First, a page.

The New York Times may not love American conservatives, but they are certainly enamored with a British one, David Cameron. His push to introduce gay marriage in England, over the objections of the rank and file members of his party, has the paper swooning.
There does not seem to be a way to keep gay issues or advocacy out of the New York Times. The Gray Lady finds this angle in just about any story. Today’s example comes in an article that combines the news of the confirmation of election of the new Archbishop of Canterbury Justin Welby with the first vote in Parliament on the government’s gay marriage bill.
Unfortunately the article tries a little too hard to link these stories. Combining the two events may have seemed a good idea to an editor not familiar with the issues, but it does not work as a single piece. “New Archbishop of Canterbury Takes Office” has some factual errors, faulty assumptions, insufficient context and a lack of balance.
The article begins:
On the eve of a divisive vote in Parliament on the legalization of same-sex marriage, Justin Welby, the former bishop of Durham, on Monday took over formally as the 105th archbishop of Canterbury, the spiritual head of the world’s 77 million Anglicans, saying he shares the Church of England’s opposition to marriage among people of the same gender.
The lede is fairly straight forward, but I wondered why the author tortured the opening with such strained language — “marriage of people of the same gender”. Have I missed a new style directive to mimic “people of color” when describing gay issues?
And, how many Anglicans are there? The New York Times says 77 million. In the interview cited later in the story, the archbishop says 80 million — which includes 20 odd million Englishmen and women (when only a tenth of that number attend services). What is the source for this number? But I digress.
The article notes the new archbishop took office today replacing Dr. Rowan Williams, and then moves to a post-ceremony interview.
In an interview broadcast on the BBC after his inauguration, the new archbishop said he was not on a “collision course” with the government. But he endorsed the traditional view that while the church has no objection to civil partnerships between people of the same gender, it is, as a recent church statement put it, “committed to the traditional understanding of the institution of marriage as being between one man and one woman.”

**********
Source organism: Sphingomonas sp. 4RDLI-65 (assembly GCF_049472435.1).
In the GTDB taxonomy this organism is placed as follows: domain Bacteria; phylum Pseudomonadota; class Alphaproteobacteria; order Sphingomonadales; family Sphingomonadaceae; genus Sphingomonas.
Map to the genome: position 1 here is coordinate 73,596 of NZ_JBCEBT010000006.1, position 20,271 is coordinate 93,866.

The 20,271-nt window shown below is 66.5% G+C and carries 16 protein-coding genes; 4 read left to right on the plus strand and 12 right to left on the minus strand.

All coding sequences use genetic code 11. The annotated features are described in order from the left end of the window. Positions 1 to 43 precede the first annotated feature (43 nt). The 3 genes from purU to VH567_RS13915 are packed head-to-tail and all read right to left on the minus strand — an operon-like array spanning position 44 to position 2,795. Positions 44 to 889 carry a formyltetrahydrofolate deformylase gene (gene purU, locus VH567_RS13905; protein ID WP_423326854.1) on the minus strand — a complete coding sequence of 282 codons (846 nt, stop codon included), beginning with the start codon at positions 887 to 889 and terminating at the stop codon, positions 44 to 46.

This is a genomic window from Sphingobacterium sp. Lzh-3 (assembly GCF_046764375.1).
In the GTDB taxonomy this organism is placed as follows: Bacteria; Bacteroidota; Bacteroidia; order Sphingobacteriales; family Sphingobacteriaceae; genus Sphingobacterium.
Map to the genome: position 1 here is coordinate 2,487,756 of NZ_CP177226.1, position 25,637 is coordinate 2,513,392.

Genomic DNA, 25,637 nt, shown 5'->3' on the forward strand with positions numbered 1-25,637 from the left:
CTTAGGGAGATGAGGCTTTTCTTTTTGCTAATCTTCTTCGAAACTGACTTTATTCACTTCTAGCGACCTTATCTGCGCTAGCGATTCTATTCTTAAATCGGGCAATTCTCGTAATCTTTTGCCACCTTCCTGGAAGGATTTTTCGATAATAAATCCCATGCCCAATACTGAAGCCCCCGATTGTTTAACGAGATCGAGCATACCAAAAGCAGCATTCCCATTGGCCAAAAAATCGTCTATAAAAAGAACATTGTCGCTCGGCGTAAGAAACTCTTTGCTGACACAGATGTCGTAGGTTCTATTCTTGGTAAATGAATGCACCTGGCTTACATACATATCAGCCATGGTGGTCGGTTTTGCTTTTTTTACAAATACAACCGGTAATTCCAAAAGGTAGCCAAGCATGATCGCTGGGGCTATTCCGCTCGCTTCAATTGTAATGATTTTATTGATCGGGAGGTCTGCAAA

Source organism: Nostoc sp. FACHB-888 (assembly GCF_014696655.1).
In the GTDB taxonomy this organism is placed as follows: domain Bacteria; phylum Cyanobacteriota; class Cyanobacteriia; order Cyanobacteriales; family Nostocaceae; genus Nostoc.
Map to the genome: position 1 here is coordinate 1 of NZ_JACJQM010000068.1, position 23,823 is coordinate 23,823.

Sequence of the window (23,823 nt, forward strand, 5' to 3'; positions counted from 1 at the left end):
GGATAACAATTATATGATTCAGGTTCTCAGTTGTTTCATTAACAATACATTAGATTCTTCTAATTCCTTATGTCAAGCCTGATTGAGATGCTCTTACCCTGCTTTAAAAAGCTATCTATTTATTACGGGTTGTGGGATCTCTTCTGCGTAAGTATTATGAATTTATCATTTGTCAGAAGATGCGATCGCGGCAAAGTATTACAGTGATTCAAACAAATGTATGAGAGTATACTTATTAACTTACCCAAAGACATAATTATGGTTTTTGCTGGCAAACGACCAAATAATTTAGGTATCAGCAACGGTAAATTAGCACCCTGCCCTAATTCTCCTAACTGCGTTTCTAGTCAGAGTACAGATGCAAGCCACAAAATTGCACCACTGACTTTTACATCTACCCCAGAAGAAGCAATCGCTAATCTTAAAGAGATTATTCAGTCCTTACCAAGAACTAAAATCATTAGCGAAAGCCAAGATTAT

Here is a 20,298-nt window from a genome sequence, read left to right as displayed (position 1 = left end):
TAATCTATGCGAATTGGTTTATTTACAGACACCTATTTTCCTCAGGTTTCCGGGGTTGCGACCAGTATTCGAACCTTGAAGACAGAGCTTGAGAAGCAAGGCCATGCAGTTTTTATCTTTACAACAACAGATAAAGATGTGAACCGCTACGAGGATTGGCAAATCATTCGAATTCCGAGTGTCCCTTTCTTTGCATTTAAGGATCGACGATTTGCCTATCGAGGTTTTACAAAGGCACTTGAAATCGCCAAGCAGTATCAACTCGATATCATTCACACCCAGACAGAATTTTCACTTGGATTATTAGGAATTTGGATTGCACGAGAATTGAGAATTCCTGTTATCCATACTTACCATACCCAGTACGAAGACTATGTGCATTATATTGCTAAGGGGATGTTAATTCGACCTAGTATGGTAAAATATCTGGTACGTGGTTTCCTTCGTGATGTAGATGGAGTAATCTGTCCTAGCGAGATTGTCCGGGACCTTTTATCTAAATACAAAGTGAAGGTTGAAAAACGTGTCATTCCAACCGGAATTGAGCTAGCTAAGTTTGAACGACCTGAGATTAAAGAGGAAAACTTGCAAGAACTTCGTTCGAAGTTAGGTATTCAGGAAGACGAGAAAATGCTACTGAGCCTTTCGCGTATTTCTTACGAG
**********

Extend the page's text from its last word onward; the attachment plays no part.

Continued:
This paragraph also struck me as odd. Not for what it reports about the new archbishop’s sentiments, but in its report of who reported what. The BBC story did not have the “collision course” phrase. That appears in an ITV story. The story broadcast by the BBC I saw cut the “collision course” phrase, while ITV ran the segment uncut. Perhaps there was a second BBC story that used the quote? I do not know. The Religion News Service printed at the Huffington Post account of the ceremony made this mistake as well, but it embedded both videos — BBC and ITV — with their story.
The article then moves to commentary.
His stance did not come as a surprise since he had made it clear at the time of his appointment in November, but the timing of his remarks was certain play into both the political and the ecclesiastical debate about the issue. The church has long been locked in debate over gender issues, including the consecration of female and gay bishops and same-sex marriage.
Now I understand the language of the lede — gender is the plat du jour for the Times allowing it to link the women bishops vote to the same-sex marriage vote in Parliament. (Wait, it is now same-sex marriage by paragraph six.) The article notes:
In December, the church voted narrowly to reject the notion of female bishops, despite support from senior clerics including Archbishop Welby. In January, the church followed up with a ruling admitting openly gay priests in civil partnerships to its ranks, provided that, unlike heterosexual bishops, they remained celibate.
Some more mistakes here. The women bishop’s vote took place in November, not December 2012. Clergy were permitted to register gay civil partnerships in 2005 not in January 2013. A condition of their being allowed to register these domestic partnerships was that they be celibate. Clergy may be “openly gay”, whatever that means, but may not engage in sexual relations outside of marriage (marriage being defined as being between a man and a woman). The question of how rigorously this is enforced is a separate matter.